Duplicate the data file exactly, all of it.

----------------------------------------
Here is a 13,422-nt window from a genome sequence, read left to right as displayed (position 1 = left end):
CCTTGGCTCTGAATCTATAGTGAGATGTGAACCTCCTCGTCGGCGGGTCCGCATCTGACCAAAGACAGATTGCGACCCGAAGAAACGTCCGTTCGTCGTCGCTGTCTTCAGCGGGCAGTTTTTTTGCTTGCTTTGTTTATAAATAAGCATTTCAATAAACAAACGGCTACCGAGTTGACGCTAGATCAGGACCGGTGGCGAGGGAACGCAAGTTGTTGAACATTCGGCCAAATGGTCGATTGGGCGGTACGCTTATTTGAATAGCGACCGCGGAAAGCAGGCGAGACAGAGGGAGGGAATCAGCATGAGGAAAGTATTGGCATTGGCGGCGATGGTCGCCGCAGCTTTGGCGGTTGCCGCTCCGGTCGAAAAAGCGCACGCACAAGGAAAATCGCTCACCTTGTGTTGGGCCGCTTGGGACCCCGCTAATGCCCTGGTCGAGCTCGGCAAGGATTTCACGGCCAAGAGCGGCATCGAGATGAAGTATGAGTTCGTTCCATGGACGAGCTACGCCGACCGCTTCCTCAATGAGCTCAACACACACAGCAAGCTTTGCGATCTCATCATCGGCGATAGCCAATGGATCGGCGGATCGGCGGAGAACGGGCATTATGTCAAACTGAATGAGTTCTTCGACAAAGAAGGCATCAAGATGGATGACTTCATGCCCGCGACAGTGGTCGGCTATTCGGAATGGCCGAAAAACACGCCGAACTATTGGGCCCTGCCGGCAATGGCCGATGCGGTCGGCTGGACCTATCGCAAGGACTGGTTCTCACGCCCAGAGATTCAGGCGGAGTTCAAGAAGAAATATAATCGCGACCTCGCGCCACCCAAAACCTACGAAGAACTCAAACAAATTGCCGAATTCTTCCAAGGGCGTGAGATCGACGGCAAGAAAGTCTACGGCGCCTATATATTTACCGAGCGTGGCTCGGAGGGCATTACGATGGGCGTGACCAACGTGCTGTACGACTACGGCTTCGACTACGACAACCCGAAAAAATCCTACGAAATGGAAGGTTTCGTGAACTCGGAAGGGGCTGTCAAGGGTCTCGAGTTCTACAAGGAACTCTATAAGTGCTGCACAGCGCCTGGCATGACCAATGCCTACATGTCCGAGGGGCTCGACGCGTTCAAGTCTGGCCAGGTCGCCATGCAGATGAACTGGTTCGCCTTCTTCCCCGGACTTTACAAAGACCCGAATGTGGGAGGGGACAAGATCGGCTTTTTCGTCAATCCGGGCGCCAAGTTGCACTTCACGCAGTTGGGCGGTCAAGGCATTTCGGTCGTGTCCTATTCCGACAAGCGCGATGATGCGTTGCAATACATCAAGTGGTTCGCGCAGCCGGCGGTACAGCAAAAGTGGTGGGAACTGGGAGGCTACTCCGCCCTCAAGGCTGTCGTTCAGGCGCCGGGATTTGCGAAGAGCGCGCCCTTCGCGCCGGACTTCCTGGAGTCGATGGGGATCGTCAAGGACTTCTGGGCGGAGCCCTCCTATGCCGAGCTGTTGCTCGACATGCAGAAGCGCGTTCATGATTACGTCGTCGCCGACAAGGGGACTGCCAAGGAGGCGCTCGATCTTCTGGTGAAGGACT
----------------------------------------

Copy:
Here is a 13,422-nt window from a genome sequence, read left to right as displayed (position 1 = left end):
CCTTGGCTCTGAATCTATAGTGAGATGTGAACCTCCTCGTCGGCGGGTCCGCATCTGACCAAAGACAGATTGCGACCCGAAGAAACGTCCGTTCGTCGTCGCTGTCTTCAGCGGGCAGTTTTTTTGCTTGCTTTGTTTATAAATAAGCATTTCAATAAACAAACGGCTACCGAGTTGACGCTAGATCAGGACCGGTGGCGAGGGAACGCAAGTTGTTGAACATTCGGCCAAATGGTCGATTGGGCGGTACGCTTATTTGAATAGCGACCGCGGAAAGCAGGCGAGACAGAGGGAGGGAATCAGCATGAGGAAAGTATTGGCATTGGCGGCGATGGTCGCCGCAGCTTTGGCGGTTGCCGCTCCGGTCGAAAAAGCGCACGCACAAGGAAAATCGCTCACCTTGTGTTGGGCCGCTTGGGACCCCGCTAATGCCCTGGTCGAGCTCGGCAAGGATTTCACGGCCAAGAGCGGCATCGAGATGAAGTATGAGTTCGTTCCATGGACGAGCTACGCCGACCGCTTCCTCAATGAGCTCAACACACACAGCAAGCTTTGCGATCTCATCATCGGCGATAGCCAATGGATCGGCGGATCGGCGGAGAACGGGCATTATGTCAAACTGAATGAGTTCTTCGACAAAGAAGGCATCAAGATGGATGACTTCATGCCCGCGACAGTGGTCGGCTATTCGGAATGGCCGAAAAACACGCCGAACTATTGGGCCCTGCCGGCAATGGCCGATGCGGTCGGCTGGACCTATCGCAAGGACTGGTTCTCACGCCCAGAGATTCAGGCGGAGTTCAAGAAGAAATATAATCGCGACCTCGCGCCACCCAAAACCTACGAAGAACTCAAACAAATTGCCGAATTCTTCCAAGGGCGTGAGATCGACGGCAAGAAAGTCTACGGCGCCTATATATTTACCGAGCGTGGCTCGGAGGGCATTACGATGGGCGTGACCAACGTGCTGTACGACTACGGCTTCGACTACGACAACCCGAAAAAATCCTACGAAATGGAAGGTTTCGTGAACTCGGAAGGGGCTGTCAAGGGTCTCGAGTTCTACAAGGAACTCTATAAGTGCTGCACAGCGCCTGGCATGACCAATGCCTACATGTCCGAGGGGCTCGACGCGTTCAAGTCTGGCCAGGTCGCCATGCAGATGAACTGGTTCGCCTTCTTCCCCGGACTTTACAAAGACCCGAATGTGGGAGGGGACAAGATCGGCTTTTTCGTCAATCCGGGCGCCAAGTTGCACTTCACGCAGTTGGGCGGTCAAGGCATTTCGGTCGTGTCCTATTCCGACAAGCGCGATGATGCGTTGCAATACATCAAGTGGTTCGCGCAGCCGGCGGTACAGCAAAAGTGGTGGGAACTGGGAGGCTACTCCGCCCTCAAGGCTGTCGTTCAGGCGCCGGGATTTGCGAAGAGCGCGCCCTTCGCGCCGGACTTCCTGGAGTCGATGGGGATCGTCAAGGACTTCTGGGCGGAGCCCTCCTATGCCGAGCTGTTGCTCGACATGCAGAAGCGCGTTCATGATTACGTCGTCGCCGACAAGGGGACTGCCAAGGAGGCGCTCGATCTTCTGGTGAAGGACT